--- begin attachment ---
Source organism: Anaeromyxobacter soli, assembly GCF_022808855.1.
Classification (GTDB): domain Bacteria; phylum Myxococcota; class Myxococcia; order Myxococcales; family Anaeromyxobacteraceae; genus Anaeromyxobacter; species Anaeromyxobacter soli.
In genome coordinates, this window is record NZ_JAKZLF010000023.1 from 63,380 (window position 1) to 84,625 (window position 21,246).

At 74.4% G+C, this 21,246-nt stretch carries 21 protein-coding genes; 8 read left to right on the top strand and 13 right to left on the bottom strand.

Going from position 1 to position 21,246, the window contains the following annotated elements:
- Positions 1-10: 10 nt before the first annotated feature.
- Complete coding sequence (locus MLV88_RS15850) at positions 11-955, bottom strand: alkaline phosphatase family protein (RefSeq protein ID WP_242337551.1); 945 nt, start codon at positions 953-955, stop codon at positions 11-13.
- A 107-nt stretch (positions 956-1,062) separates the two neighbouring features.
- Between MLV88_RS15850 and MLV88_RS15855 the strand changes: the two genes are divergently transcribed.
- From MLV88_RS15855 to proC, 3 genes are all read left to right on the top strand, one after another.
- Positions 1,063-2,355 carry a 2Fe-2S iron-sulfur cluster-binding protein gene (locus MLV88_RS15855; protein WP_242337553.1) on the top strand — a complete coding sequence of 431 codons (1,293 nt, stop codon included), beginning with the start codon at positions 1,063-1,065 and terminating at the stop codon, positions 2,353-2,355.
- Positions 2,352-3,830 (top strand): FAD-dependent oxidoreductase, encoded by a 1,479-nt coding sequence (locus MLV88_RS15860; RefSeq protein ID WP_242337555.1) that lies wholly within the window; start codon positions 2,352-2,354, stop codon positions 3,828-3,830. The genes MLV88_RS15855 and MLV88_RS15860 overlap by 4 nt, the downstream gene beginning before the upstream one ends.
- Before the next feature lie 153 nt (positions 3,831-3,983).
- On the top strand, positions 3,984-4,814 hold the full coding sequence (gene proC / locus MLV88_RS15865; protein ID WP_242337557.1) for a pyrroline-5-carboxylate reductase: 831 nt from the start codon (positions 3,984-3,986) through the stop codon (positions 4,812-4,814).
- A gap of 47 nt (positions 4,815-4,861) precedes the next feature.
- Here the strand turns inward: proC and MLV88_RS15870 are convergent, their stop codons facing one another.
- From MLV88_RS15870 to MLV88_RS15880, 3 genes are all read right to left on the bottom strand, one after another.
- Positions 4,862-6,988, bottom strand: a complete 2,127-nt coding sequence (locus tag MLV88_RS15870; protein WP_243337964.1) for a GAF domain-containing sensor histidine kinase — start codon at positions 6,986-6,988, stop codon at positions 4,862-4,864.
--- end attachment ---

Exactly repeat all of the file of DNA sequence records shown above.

Source organism: Anaeromyxobacter soli, assembly GCF_022808855.1.
Classification (GTDB): domain Bacteria; phylum Myxococcota; class Myxococcia; order Myxococcales; family Anaeromyxobacteraceae; genus Anaeromyxobacter; species Anaeromyxobacter soli.
In genome coordinates, this window is record NZ_JAKZLF010000023.1 from 63,380 (window position 1) to 84,625 (window position 21,246).

At 74.4% G+C, this 21,246-nt stretch carries 21 protein-coding genes; 8 read left to right on the top strand and 13 right to left on the bottom strand.

Going from position 1 to position 21,246, the window contains the following annotated elements:
- Positions 1-10: 10 nt before the first annotated feature.
- Complete coding sequence (locus MLV88_RS15850) at positions 11-955, bottom strand: alkaline phosphatase family protein (RefSeq protein ID WP_242337551.1); 945 nt, start codon at positions 953-955, stop codon at positions 11-13.
- A 107-nt stretch (positions 956-1,062) separates the two neighbouring features.
- Between MLV88_RS15850 and MLV88_RS15855 the strand changes: the two genes are divergently transcribed.
- From MLV88_RS15855 to proC, 3 genes are all read left to right on the top strand, one after another.
- Positions 1,063-2,355 carry a 2Fe-2S iron-sulfur cluster-binding protein gene (locus MLV88_RS15855; protein WP_242337553.1) on the top strand — a complete coding sequence of 431 codons (1,293 nt, stop codon included), beginning with the start codon at positions 1,063-1,065 and terminating at the stop codon, positions 2,353-2,355.
- Positions 2,352-3,830 (top strand): FAD-dependent oxidoreductase, encoded by a 1,479-nt coding sequence (locus MLV88_RS15860; RefSeq protein ID WP_242337555.1) that lies wholly within the window; start codon positions 2,352-2,354, stop codon positions 3,828-3,830. The genes MLV88_RS15855 and MLV88_RS15860 overlap by 4 nt, the downstream gene beginning before the upstream one ends.
- Before the next feature lie 153 nt (positions 3,831-3,983).
- On the top strand, positions 3,984-4,814 hold the full coding sequence (gene proC / locus MLV88_RS15865; protein ID WP_242337557.1) for a pyrroline-5-carboxylate reductase: 831 nt from the start codon (positions 3,984-3,986) through the stop codon (positions 4,812-4,814).
- A gap of 47 nt (positions 4,815-4,861) precedes the next feature.
- Here the strand turns inward: proC and MLV88_RS15870 are convergent, their stop codons facing one another.
- From MLV88_RS15870 to MLV88_RS15880, 3 genes are all read right to left on the bottom strand, one after another.
- Positions 4,862-6,988, bottom strand: a complete 2,127-nt coding sequence (locus tag MLV88_RS15870; protein WP_243337964.1) for a GAF domain-containing sensor histidine kinase — start codon at positions 6,986-6,988, stop codon at positions 4,862-4,864.